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On the Insecurity of PLC Systems

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If you have a question about this talk, please contact Hridoy Sankar Dutta.

In a series of papers, we studied the security of Siemens PLC systems. We first showed that it is possible to fakely and stealthily download any control program into Siemens PLCs, bypassing cryptographic protections (with a variant of HMAC -SHA256 under a supposedly secret key). We could even download a fake executable unrelated to the downloaded source program, thus disabling the ability of the PLC engineers to identify the fake program even if they suspect the PLC behaviour. Following Siemens recommendations to protect against these attacks by using passwords, we studied the passwords schemes and found various vulnerabilities in some versions of the PLCs. A major protection step made by Siemens was to use TLS instead of the Siemens home-grown cryptographic protection. This change seems a good practice in general, but have several weaknesses. One is the long upgrade cycle of firmware in PLCs once a vulnerability is found, which makes any standard (complex) IT software installed on the PLC a security threat. Moreover, we show that the TLS protection allows attacker to perform new strong attacks which were not possible in the home-grown cryptographic version. Last but not least, in a recent openPLC product Siemens use Intel processors that run the (encrypted) PLC firmware and Windows OS on different cores of the same processor, under an hypervisor. Unfortunately, nothing prohibits an attacker to run his own fake version of the PLC firmware. We conclude that the whole security ecosystem and security assumptions of PLCs should be revisited – the currently existing protection schemes do not address the real threats on PLCs. In another work we proposed a framework for a cryptographic protection of PLC communications.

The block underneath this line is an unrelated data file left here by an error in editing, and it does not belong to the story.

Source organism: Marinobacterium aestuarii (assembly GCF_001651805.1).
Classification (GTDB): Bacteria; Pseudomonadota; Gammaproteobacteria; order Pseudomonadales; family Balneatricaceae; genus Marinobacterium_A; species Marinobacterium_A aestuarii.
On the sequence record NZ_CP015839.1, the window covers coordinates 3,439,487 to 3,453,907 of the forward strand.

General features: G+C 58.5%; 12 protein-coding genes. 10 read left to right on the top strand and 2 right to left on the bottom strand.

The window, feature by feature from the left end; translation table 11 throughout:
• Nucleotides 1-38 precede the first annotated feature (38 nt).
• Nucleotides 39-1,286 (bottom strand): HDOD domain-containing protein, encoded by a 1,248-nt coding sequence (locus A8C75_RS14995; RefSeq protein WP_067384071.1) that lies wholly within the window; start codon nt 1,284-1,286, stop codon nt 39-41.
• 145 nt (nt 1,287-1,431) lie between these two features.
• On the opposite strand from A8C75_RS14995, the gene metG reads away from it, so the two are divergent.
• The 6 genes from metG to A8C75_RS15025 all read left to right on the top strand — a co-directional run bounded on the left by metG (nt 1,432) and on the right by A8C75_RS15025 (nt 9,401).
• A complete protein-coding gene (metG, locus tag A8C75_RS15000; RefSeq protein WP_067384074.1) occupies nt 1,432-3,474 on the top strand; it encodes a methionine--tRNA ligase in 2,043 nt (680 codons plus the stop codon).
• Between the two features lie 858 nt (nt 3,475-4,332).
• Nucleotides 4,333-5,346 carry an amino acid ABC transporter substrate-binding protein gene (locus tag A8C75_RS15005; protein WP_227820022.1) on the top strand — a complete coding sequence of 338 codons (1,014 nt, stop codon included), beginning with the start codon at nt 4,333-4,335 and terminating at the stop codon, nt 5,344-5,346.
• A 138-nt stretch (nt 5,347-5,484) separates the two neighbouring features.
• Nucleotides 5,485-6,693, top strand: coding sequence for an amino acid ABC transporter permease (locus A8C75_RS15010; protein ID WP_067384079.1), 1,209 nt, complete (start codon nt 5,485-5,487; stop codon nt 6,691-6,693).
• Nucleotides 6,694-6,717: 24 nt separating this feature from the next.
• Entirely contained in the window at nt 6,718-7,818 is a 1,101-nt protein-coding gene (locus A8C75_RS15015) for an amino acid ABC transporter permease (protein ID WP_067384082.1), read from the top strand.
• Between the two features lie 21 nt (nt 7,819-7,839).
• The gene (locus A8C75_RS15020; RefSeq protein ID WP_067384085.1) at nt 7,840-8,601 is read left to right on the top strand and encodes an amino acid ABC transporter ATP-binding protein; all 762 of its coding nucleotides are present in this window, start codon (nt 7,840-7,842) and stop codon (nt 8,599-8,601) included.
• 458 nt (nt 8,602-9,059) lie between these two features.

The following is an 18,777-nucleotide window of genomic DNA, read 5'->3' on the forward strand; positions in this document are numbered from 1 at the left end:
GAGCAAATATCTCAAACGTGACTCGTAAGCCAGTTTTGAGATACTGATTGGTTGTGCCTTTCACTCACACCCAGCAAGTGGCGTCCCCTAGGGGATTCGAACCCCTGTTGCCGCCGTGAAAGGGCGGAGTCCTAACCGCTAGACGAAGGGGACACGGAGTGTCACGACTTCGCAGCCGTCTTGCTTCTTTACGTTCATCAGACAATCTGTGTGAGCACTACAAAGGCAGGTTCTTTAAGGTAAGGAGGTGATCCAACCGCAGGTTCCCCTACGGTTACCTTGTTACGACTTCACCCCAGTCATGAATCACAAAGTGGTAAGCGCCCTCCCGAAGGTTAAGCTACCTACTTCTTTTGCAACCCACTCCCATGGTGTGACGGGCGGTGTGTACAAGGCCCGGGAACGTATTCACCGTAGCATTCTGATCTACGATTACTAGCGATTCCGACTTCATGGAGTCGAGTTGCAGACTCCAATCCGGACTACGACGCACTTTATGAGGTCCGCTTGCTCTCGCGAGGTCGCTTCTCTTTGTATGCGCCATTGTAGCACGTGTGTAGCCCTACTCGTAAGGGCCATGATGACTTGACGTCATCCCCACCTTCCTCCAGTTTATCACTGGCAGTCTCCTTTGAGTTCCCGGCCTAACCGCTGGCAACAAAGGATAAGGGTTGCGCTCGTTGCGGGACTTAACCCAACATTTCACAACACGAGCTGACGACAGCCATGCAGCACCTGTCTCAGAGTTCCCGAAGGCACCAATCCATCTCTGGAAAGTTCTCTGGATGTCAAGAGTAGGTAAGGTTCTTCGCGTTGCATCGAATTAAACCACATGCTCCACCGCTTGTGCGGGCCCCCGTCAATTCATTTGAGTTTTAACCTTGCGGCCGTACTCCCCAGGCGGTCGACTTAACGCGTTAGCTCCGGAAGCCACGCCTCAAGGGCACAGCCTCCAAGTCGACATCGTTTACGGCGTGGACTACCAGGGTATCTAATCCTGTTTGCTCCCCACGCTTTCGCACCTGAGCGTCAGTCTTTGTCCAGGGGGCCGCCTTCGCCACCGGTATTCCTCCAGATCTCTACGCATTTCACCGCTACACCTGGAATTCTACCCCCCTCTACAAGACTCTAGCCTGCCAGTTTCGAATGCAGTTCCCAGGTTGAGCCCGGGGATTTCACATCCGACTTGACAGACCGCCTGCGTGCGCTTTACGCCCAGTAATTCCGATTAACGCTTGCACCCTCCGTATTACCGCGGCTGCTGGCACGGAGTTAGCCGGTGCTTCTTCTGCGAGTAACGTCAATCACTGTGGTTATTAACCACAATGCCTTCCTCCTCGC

This talk is part of the Computer Laboratory Security Seminar series.

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